Communist China’s 12-Hour Workday Facing Mounting Opposition

Employees severely exhaust themselves due to 12-hour work schedule. (Image:  shanghai killer whale via  wikimedia  CC BY-SA 3.0)
Employees severely exhaust themselves due to 12-hour work schedule. (Image: shanghai killer whale via wikimedia CC BY-SA 3.0)

Tech workers in China are opposing the industry’s 12 hour a day working schedule. Dubbed the “996 schedule,” indicating the working time from 9 a.m. to 9 p.m. for 6 days a week, many employees complain that they are burning out from over exhaustion. However, the 12-hour work schedule has found strong support from Chinese business leaders, including the founder of Alibaba, Jack Ma.

996 schedule

Discussion over the 996 schedule started from the code-sharing platform Github. Developers had posted a project called 996.icu in reference to a comment that stated that 12-hour work days could put employees in intensive care. As it started gaining attention, Chinese developers started adding the names of companies in a blacklist that tracked firms that force their staff to work long hours. Eventually, this became a much talked about topic among Chinese Internet users.

The subject gained international attention after Ma started justifying the harsh working hours. “If you join Alibaba, you should get ready to work 12 hours a day. Otherwise, why did you come to Alibaba? We don’t need those who comfortably work eight hours,” he said in a statement (The Guardian). His comments drew sharp responses from Chinese social media users who said that such working schedules rob people from having a social, or even a normal life.

Jack Ma supports the 12-hour work schedule. (Image: World Economic Forum via flickr CC BY-NC-SA 2.0)

Even state media wrote articles, decrying the tech industry’s 12-hour schedule. “Advocating hard work and commitment does not mean forcing overtime… The mandatory enforcement of 996 overtime culture not only reflects the arrogance of business managers, but also is unfair and impractical,” state-run newspaper People’s Daily said in a write-up (CNN).

According to Chinese laws, businesses can only make their employees work for 44 hours per week. Only those companies that obtain special permission or pay overtime are allowed to make employees work for more than 44 hours. However, this rule is usually not followed in the tech industry. Not only do the tech employees have to work 12 hours or more every day, but many of them do not even receive any extra pay.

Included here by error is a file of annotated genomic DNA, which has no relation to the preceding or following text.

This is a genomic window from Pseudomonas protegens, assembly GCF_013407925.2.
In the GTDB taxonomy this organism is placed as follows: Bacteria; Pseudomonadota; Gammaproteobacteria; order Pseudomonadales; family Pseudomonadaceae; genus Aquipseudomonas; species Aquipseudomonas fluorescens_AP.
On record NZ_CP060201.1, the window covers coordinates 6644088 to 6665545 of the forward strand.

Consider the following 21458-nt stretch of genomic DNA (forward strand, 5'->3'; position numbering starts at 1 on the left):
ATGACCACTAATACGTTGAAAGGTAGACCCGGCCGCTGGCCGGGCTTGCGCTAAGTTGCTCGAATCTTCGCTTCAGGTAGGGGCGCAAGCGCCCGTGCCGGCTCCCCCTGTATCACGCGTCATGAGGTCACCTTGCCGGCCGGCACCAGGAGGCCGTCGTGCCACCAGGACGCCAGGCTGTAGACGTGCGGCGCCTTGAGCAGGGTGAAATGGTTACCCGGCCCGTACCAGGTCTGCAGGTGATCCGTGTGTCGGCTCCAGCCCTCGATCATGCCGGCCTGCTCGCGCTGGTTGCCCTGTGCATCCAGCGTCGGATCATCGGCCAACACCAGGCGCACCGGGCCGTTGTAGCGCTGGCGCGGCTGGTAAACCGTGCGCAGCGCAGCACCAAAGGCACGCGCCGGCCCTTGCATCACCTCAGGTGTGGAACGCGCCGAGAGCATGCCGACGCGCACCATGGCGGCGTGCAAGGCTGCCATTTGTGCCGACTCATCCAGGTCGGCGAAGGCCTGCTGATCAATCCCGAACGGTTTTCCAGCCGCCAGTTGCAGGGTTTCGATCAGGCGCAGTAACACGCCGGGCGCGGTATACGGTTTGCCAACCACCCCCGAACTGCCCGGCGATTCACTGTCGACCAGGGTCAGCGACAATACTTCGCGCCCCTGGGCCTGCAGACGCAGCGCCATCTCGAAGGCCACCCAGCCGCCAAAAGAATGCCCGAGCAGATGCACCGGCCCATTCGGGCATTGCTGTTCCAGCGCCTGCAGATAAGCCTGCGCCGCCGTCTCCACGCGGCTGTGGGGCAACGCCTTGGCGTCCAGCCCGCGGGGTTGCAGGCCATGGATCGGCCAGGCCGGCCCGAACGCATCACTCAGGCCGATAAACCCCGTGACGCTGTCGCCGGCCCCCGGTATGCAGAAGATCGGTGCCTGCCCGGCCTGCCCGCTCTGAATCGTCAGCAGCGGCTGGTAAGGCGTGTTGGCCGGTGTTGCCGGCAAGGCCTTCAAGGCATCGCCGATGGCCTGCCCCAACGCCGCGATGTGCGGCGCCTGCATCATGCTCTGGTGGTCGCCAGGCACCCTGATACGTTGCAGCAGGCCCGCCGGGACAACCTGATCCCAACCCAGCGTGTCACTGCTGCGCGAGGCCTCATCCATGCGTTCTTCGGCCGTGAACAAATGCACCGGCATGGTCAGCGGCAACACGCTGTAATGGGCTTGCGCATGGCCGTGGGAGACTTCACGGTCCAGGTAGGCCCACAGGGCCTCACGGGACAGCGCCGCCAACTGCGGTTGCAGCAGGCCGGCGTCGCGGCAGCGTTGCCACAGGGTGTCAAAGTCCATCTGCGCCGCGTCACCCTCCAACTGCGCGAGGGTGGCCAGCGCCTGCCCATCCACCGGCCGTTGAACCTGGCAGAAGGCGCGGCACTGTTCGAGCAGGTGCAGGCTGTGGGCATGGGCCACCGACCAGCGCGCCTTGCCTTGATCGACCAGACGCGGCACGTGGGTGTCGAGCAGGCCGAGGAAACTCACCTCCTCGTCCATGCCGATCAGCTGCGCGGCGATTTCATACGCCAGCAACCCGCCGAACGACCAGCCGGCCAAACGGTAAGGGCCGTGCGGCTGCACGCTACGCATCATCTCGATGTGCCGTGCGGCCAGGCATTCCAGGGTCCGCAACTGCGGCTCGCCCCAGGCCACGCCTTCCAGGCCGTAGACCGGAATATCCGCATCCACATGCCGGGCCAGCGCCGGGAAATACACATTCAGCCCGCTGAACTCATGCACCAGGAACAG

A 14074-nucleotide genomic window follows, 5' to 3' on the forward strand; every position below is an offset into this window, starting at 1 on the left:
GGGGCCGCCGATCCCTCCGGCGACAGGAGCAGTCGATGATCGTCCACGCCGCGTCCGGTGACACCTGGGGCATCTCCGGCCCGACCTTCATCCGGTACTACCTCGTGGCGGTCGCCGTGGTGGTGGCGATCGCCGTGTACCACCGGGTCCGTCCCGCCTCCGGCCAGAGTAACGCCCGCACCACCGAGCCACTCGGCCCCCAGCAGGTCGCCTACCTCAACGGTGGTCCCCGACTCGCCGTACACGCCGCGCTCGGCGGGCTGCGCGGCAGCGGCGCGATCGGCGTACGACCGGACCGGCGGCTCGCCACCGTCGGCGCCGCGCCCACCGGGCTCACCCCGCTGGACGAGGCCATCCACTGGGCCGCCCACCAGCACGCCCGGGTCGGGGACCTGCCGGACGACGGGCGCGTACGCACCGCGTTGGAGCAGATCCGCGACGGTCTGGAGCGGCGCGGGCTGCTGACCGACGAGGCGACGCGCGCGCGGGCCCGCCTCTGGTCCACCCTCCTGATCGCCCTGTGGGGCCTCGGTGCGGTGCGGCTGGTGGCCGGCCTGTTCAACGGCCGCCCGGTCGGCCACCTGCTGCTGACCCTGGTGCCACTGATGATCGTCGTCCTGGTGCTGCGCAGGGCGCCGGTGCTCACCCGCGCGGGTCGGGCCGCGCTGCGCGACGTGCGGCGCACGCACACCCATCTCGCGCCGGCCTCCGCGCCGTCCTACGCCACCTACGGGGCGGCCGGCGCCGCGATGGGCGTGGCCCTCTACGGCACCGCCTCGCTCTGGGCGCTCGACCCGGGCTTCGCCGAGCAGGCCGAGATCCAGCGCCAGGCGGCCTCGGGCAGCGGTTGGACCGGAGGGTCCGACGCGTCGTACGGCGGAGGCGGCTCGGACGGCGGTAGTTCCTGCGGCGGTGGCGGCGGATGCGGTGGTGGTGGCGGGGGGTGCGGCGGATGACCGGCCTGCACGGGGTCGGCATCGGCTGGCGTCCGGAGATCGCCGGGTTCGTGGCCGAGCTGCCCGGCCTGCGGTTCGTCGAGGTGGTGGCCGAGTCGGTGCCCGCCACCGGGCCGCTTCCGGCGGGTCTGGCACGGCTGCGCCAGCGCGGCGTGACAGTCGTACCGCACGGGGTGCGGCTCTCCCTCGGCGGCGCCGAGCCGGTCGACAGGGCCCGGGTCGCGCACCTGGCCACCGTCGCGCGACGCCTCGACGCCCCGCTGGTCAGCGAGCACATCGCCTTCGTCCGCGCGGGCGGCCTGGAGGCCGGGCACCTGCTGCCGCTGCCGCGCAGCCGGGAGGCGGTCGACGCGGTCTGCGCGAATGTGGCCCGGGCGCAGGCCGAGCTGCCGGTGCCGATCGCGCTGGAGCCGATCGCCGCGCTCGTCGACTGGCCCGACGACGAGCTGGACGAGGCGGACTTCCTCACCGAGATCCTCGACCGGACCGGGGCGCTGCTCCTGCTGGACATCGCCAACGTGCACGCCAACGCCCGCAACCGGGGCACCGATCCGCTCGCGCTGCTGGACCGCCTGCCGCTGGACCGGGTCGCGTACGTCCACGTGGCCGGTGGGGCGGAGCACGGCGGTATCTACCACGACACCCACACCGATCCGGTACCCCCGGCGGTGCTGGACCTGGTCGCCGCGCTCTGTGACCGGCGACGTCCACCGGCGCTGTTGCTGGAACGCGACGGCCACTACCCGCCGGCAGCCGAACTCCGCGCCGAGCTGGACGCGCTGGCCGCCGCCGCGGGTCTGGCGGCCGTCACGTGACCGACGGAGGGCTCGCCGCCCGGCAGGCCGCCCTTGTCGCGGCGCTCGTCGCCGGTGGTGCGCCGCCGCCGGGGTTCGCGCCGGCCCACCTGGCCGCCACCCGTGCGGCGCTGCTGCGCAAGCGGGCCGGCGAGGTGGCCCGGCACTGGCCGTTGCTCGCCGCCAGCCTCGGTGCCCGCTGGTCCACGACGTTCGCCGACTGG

Cheng Zheng, the founder of augmented reality company DDD Online, believes that such a rigorous schedule is necessary to keep the tech industry competitive. If the employees never put in such working hours, tech companies in China may not be able to progress the way they have till now. “To be honest, most companies that oppose 996 are now bankrupt… Given the big pressure on startups in China, and the competition we face, we have no choice but to squeeze out more work and raise output,” he said in a statement (The Globe and Mail).

Negative effects

A 12-hour working schedule presents several health risks to employees. A study published in 2015 found that people who worked for long hours had a higher chance of coronary heart disease and stroke. An older study conducted in 2011 showed that the risk of heart disease rose by 67 percent when employees worked for 11 hours per day.

Working for long hours can trigger heart problems. (Image: pixabay / CC0 1.0)

Longer working hours were also seen to have an effect on people’s intelligence. One study discovered that people who worked for 55 hours per week or more displayed a performance decline in reasoning and vocabulary tests. It is thought that the long working hours induce psychological stress in people that negatively affects their brain functions.

The social life of overworking people also takes a hit. A 12-hour work day is just the time they are required to spend in the office. Add in travel and the total time spent on work might be anywhere from 14 to 15 hours. This essentially means that the person has little time available to bond with family members, neighbors, and friends.  

Add to this the irony that these companies are all in communist China. Don’t communists propagate freedom for employees? Remember the cry for all workers to unite? Well, it goes to show the real face of communism and the harsh realities of people living under such regimes.

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